I consider myself to be as ‘anti-imperial’ as the next person. I remember the British Empire while it was still a going concern. I always opposed it. I occasionally demonstrated against aspects of it. I wrote my PhD thesis on the early anti-imperialists: later published as Critics of Empire (1968), and recently re-issued by IB Tauris. Later I published several more books and papers about the history of the Empire, hoping to enlighten people about what was in reality a very complex and ambivalent phenomenon. Other ‘imperial historians’ (not ‘imperialist historians’, note, though we were often assumed to be that, simply because we studied the thing: ‘social historians’ are usually socialists, after all), joined in. None, to my knowledge, apart from Niall Ferguson and one or two Right-wing amateurs, was pro-the Empire.
I like to think that much of what we wrote got through to people. My The Lion’s Share, for example, has sold in tens of thousands, and is coming up for a sixth edition next year. But it obviously hasn’t percolated widely enough; which is why I published Imperial Britain: What the Empire Wasn’t a couple of years ago. (The clue is in the title.) People still come up with rubbish, on both sides of the ‘was the Empire a good or a bad thing’ argument.
An example is an email I recently received from ‘The Radical Tea-Towel Company’ – highly recommended; it sells some lovely socialist ephemera – and which is clearly not based on any serious reading, of mine or anyone else’s writing and research. (You can get it on the ‘Radicalteatowel’ website; it’s headed ‘Divide and Rule in the Empire’, and introduces a ‘Gandhi’ tea-towel.) It’s not this piece’s hostility to the old Empire I object to – I largely share that – but the ignorant simplicity of the case it tries to make: mainly the deliberate ‘Divide and Rule’ charge, with regard to India, and then to Ireland and Palestine. If you want to effectively challenge or oppose modern neo- or post-imperialism, as with any institution or ideology, you must properly understand it first. What is written in this Radical Tea-Towel email is easily dismissed, and so likely to be ineffective.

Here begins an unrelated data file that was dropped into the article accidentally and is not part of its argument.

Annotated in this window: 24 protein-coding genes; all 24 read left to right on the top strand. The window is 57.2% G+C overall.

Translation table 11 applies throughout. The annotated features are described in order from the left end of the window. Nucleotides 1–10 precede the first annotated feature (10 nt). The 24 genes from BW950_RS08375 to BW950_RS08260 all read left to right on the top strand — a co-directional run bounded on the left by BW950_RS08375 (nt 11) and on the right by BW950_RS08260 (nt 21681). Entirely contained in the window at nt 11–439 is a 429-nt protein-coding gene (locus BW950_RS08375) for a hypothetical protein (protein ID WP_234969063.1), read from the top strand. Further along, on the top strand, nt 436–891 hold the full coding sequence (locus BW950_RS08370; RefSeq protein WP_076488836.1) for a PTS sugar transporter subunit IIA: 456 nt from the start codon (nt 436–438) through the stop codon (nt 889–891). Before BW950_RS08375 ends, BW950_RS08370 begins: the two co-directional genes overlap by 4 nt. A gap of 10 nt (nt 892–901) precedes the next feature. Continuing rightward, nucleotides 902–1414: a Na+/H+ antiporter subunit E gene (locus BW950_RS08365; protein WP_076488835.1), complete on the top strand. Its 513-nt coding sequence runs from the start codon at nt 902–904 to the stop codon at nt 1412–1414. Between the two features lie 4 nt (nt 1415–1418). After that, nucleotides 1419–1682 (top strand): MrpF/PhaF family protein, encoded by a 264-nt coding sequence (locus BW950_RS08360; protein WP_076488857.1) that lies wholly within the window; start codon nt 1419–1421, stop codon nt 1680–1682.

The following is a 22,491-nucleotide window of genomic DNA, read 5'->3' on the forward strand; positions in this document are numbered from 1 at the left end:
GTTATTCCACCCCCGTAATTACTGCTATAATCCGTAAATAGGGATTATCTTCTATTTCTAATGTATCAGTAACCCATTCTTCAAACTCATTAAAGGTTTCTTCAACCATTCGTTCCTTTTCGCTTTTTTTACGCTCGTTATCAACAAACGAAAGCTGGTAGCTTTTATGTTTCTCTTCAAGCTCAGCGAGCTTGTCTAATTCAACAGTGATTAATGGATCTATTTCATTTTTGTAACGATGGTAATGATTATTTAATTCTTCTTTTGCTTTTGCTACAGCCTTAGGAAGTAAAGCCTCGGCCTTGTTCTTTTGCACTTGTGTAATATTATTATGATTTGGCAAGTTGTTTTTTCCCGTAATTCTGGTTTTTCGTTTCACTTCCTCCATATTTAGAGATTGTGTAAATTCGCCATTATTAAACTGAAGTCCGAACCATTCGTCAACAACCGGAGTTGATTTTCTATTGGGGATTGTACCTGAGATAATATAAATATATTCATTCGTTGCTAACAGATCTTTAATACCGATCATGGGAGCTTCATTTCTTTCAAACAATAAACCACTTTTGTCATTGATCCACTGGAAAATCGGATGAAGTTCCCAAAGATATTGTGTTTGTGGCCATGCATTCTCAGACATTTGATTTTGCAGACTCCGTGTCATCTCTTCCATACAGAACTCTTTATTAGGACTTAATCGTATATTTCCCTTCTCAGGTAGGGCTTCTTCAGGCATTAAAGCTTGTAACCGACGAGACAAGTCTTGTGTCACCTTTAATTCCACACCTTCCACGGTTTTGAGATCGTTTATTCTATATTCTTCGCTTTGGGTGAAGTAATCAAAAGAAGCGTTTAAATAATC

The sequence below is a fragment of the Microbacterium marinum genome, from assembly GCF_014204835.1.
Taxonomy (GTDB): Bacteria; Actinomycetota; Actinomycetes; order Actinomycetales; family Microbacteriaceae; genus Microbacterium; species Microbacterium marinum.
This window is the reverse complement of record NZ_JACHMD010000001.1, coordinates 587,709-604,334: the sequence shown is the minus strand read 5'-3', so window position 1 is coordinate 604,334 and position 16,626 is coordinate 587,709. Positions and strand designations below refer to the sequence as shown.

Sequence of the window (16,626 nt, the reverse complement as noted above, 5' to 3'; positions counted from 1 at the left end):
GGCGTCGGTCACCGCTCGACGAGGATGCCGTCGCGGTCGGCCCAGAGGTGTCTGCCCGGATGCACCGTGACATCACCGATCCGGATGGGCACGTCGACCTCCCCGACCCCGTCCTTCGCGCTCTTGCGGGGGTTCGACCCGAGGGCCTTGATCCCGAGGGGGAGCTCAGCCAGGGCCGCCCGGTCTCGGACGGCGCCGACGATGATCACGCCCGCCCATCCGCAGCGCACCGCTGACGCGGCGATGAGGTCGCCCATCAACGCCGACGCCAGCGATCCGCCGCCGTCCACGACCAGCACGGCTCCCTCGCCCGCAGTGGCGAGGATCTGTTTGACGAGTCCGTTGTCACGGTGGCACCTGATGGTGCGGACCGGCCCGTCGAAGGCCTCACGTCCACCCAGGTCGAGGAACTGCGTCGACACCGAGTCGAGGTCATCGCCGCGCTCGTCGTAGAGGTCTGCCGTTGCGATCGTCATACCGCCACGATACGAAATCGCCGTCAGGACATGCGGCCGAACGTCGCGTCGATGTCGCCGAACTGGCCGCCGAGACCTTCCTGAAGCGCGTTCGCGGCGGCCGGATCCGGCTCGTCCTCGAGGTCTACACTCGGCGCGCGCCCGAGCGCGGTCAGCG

It bears comparison, I think, with what the ‘Alt-Right’ is putting out these days: material which feeds prejudices rather than analysing them. As in that case, there are bound to be germs of truth in what is reported – there are some in this piece – but mixed in with sheer uncritical nonsense. I’d urge the author, if he sees this, to read my Imperial Britain before he writes anything else on this subject. That will save my elaborating on his misconceptions here. Unfortunately, ‘fake news’ and ‘fake history’ are not just the prerogatives of the Right.
But isn’t this the fate of all serious scholars?
Absolutely, a one-sided argument is never more than rhetoric, usually sliding into propaganda as in this case – undermining the case and confusing the ‘truth’.
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